Monday, November 6, 2006 at 11:22 am

British Rail Franchising Questioned

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In the 1990s the British government privatized British Rail, replacing it with a franchise system, whereby private companies would bid for the right to offer rail services, paying the government a fee for the right to do so. Controversial at the time, and it remains so (at one point the safety record of the companies came into question).

GNER at King's Cross But now a Commons committee is questioning the whole premise of the franchise system, calling it muddled and fundamentally flawed (BBC News, Guardian). The government underwrites the losses if a company walks away from the table, and passengers are on the hook for fare increases if a company overbids for a service and then has to find a way to recoup its losses — which is the situation with GNER, which paid £1.3 billion for the right to operate trains in its region (northeastern England, London to Edinburgh), but which also filed for bankruptcy last month.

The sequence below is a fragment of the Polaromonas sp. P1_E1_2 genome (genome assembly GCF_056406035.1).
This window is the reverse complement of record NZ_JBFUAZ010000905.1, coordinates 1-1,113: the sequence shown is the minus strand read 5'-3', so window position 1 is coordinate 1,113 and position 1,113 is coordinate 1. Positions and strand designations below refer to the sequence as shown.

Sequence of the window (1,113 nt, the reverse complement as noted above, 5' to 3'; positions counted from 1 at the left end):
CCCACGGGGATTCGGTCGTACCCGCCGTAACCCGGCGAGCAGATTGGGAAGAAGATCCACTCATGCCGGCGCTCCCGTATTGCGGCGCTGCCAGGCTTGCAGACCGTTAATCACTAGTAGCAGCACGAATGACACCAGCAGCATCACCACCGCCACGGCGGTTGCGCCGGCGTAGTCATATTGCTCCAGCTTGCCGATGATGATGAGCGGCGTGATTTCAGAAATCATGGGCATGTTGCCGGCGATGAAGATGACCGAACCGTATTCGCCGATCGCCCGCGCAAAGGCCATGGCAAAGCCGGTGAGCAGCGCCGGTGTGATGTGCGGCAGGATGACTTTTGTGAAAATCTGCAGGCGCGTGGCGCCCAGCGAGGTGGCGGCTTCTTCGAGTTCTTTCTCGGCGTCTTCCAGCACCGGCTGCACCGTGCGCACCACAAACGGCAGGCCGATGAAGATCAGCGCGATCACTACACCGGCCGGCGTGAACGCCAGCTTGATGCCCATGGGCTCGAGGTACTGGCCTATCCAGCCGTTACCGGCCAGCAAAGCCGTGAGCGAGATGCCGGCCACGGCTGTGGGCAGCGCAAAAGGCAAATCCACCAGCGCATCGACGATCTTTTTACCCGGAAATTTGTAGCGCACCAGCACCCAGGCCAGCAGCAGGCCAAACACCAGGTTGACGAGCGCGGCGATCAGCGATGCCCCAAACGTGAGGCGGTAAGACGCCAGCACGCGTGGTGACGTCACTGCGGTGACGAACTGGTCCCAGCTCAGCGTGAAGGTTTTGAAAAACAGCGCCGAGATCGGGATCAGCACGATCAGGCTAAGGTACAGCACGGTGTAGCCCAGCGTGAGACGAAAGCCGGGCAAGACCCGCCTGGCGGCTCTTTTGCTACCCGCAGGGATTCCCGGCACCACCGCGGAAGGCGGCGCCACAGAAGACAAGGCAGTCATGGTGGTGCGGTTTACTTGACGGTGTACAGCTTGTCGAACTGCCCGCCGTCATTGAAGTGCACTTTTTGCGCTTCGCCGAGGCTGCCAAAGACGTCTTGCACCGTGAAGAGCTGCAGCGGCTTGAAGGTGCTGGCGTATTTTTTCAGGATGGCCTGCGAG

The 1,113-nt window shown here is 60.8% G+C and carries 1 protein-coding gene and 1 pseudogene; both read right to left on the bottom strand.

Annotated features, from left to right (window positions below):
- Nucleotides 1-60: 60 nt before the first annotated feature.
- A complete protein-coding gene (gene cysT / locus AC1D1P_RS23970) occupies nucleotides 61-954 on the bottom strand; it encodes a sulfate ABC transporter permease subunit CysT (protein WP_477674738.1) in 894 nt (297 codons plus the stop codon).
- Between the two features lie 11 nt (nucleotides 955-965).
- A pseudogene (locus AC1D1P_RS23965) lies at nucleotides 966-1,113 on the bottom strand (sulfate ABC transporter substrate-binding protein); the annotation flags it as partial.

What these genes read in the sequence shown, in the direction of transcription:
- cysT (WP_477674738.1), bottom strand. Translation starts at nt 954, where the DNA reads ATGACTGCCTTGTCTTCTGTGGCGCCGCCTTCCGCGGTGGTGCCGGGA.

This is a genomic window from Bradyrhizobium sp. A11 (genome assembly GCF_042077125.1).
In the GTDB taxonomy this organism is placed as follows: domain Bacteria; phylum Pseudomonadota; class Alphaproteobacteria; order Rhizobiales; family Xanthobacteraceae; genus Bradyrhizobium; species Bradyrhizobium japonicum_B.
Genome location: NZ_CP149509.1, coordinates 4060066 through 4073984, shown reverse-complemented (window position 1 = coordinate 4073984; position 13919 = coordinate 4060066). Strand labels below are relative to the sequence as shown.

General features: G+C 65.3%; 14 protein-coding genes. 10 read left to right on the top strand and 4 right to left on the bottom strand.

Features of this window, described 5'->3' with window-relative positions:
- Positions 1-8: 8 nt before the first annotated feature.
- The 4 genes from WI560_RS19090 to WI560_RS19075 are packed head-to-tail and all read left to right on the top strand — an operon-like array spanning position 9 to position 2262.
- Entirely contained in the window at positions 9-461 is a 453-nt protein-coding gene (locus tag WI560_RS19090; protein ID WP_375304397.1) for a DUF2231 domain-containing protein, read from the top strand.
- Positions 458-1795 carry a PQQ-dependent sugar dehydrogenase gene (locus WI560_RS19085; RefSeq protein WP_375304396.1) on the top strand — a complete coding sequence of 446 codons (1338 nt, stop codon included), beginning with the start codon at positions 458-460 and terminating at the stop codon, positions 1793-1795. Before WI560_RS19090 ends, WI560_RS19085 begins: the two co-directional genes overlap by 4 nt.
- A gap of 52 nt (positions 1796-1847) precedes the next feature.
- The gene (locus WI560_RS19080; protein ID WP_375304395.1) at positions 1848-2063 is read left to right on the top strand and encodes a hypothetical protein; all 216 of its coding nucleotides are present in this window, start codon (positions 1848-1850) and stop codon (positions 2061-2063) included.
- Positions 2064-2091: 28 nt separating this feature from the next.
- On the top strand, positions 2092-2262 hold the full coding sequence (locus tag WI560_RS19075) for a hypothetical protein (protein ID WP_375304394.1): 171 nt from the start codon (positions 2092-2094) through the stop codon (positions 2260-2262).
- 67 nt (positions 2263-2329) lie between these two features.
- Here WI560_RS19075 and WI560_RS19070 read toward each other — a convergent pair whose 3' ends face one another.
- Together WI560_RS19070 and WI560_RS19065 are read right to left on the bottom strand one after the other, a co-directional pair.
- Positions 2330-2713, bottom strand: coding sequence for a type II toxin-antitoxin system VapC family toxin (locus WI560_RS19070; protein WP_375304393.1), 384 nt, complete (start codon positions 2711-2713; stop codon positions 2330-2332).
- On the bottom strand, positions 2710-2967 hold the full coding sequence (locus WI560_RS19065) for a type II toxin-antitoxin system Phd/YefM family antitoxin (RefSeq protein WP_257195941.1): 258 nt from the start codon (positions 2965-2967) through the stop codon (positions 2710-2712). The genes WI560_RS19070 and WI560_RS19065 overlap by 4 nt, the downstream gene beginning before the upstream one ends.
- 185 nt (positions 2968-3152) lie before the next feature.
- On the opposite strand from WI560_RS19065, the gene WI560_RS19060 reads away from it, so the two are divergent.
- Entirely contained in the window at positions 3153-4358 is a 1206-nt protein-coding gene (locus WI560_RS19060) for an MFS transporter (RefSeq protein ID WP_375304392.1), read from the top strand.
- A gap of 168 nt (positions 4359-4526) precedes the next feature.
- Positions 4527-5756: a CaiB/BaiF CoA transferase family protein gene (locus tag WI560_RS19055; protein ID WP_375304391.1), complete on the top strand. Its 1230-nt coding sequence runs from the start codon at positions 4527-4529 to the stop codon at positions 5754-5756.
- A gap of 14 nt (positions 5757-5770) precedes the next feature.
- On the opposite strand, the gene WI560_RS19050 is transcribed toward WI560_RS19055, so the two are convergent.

Photo of the GNER at King’s Cross by Alan D.

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